Monday, August 16, 2010

Busted Dustin

So much to say, so lets get right to it.

Dustin Johnson and his caddy deserve at least 51% of the blame on this one. His golf ball. His tournament. His responsibility.

But the other 49% is squarely on the PGA of America, for a variety of reasons.

Let's go through them.

1. It's one thing to have other player footprints in a trap. But people in a trap! Ridiculous. Lack of proper crowd control improperly disguised that area as a trap. With Watney irrelevant, the rules official should have been right there, making sure there was no confusion. While he may not ADVISE on course of action, an official is certainly allowed to offer unsolicited clarification. IE: "Hey, Dustin. Careful up there. Remember the bunker rule, you might be in one."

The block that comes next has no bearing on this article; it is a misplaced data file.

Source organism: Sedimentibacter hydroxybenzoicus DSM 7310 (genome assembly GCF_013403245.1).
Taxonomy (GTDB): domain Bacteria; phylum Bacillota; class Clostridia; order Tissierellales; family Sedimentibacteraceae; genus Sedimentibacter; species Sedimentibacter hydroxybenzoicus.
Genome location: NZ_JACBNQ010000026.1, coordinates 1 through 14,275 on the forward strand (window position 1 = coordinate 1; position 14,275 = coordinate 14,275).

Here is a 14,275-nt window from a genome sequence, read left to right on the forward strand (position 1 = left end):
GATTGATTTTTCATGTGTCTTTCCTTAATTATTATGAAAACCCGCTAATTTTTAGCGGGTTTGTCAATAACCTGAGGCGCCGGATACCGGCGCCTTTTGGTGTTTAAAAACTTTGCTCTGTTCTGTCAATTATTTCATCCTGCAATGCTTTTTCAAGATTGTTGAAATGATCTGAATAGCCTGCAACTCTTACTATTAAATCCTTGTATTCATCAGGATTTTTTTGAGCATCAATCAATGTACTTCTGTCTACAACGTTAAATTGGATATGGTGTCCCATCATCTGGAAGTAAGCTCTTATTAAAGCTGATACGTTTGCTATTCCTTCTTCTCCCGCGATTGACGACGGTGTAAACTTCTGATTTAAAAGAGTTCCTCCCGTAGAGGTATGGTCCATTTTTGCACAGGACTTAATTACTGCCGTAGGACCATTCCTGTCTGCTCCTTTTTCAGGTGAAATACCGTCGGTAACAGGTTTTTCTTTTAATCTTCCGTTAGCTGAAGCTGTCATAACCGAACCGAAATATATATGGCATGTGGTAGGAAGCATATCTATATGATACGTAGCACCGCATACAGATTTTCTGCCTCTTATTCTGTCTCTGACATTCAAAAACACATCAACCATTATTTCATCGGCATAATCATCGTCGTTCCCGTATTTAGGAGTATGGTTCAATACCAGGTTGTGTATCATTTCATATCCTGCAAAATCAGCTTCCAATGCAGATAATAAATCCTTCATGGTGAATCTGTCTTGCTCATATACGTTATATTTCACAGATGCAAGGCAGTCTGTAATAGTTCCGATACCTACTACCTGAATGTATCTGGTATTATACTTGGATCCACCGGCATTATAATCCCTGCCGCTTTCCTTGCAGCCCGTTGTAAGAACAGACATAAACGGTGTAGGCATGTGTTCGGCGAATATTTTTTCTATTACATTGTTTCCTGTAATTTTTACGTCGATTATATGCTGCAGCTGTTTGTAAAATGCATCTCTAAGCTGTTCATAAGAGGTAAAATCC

2. The PGA's adopted rule for the week, essentially boiled down to "any area that is sandy should be treated as a bunker." Johnson said as much afterward. If so, that's ridiculous. It means that "magic bunkers" can appear during the course of a week. A low area between mounds gets trampled by spectators. Rain washes it out a bit. Sand accumulates in a small area. Voila! One more bunker that Pete Dye didn't have to design himself, and did not "exist" when play began on Thursday. Illogical.